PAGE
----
Recommendations for Digitizing Family Memories

 





Recommendations for Digitizing Family Memories

You probably have more digital images of your bundle of joy than you know what to do with, but what about the older kids, or your own memories? Prior to the late 1990s, most of our family memories consist of yellowed storage boxes and deteriorating albums . . . how are you going to pass those on to your little ones before they become destroyed?

There’s a world of products and services available to help you preserve your family’s posterity and pass on your legacy, digitally. You don’t need a photography degree to be a professional family archivist.

For DIY-ers With Lots of Spare Time

If you decide you want to scan and upload your own images and slides, there’s no great short cut. Scanning your photos and slides is going to take you hours. If you’re up to the challenge, you will need the right equipment and copious amounts of patience.

Choose a Scanner: In 2013, there are a handful of photo/slide scanners that stand out above the rest. Photo scanners have a relatively long shelf life for electronics, but the question remains: will you get your money’s worth? If you have hours to devote to digital scanning and archiving, PC World recommends these scanners:

  • Canon CanoScan 5600F ($126.09-$149.99): The CanoScan works well for photographic prints and film. One of the few in its class that boasts the ability to scan both.
  • Epson Perfection V300 Photo ($99.00-$413.00): The range in price depends on the model and whether or not it has been refurbished, but this is the creme de la creme of multifunction scanners. The Epson Perfection can scan photos, prints and strips of film.

Find the Right Software: Photoshop isn’t always as user friendly as it seems, especially if you’re trying to restore or remove damage to your old media. You could easily get lost in a world of DPI resolution and color correction hues, that’s why tutorials and a detailed reviews of software options are recommended. Although PC Magazine points out that Adobe Photoshop is still the ultimate professional photo editing software, Tech Radar compares the best free image editing software options here.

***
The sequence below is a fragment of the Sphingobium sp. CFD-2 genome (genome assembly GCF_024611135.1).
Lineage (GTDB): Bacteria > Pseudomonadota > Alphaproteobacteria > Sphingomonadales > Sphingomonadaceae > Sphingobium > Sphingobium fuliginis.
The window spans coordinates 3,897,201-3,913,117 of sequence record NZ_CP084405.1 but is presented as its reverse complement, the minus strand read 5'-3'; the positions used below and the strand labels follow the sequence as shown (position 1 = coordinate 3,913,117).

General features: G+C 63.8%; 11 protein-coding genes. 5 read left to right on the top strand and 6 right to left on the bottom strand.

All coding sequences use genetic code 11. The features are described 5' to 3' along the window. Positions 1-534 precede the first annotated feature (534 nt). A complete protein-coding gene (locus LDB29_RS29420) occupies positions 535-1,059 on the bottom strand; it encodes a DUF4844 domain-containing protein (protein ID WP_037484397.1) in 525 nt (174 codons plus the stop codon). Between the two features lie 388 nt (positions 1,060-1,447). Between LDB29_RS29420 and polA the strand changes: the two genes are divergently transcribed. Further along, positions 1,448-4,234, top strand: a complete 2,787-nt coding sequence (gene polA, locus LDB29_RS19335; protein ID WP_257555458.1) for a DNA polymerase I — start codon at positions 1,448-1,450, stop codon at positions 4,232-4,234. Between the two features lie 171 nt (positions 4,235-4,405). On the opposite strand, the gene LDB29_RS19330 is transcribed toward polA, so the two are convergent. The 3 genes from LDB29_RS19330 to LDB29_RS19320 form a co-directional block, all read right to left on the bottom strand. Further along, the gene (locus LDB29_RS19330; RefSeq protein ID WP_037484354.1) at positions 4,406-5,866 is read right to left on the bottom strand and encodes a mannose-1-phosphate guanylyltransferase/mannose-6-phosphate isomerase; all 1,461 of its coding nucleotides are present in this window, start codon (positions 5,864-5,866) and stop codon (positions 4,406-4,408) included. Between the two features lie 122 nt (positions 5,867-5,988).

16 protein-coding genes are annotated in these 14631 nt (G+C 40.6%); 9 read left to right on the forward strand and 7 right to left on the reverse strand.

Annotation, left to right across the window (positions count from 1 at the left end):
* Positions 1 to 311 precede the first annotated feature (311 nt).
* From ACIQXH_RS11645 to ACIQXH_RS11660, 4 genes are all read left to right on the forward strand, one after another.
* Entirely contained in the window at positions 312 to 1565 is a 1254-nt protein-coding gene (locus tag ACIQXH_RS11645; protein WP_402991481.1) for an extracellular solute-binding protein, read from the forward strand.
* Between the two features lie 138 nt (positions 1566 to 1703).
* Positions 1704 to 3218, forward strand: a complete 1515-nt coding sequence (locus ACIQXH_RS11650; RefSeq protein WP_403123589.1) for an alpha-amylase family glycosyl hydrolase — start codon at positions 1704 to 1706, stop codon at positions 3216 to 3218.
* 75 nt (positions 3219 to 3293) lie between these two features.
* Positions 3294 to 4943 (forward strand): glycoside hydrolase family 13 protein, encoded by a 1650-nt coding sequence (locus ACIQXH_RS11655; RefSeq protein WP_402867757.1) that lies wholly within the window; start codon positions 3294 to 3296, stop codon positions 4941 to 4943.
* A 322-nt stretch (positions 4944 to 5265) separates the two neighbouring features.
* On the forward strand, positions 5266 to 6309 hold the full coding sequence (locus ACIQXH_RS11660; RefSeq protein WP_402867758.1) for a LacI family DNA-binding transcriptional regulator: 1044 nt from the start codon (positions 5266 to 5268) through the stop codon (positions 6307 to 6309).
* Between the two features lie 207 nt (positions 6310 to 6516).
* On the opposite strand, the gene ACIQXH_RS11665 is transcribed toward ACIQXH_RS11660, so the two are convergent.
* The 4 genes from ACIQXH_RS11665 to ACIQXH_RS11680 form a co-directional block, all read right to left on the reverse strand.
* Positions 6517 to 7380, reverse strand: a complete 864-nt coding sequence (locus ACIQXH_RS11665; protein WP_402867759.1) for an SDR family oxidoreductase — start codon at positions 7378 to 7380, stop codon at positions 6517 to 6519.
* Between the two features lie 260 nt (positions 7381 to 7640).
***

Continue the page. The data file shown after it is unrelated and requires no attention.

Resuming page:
For the Quality Seeker

If you don’t have the time or you’re not prepared to invest in the digitization equipment yourself, consider outsourcing to a company that specializes in digital archiving and restoration. For about 30 cents for print or slide scanning, you can throw your old media (slides, negatives, prints or film/VHS) into a box and send it away. When your media arrives, professionals will alert you, scan it, and upload it to an online album that you can see in real time.

  • DigMyPics.com: Your images are scanned by professionals in the U.S., and each individual image is hand-adjusted by a professional. P.C. Magazine notes that the turn around time is fast and the quality is noteworthy.
  • CostCo Scanning Services: If you’re uncomfortable sending your media away, CostCo offers on-site media scanning for about 30 cents per slide/print, although they don’t offer much in terms of restoration or color-correction.

As your memories become more distant and digital media continues to take over, how are you going to pass your legacy on to your future family members?

Cover photo of volunteers scanning NASA photos from Flickr user justgrimes.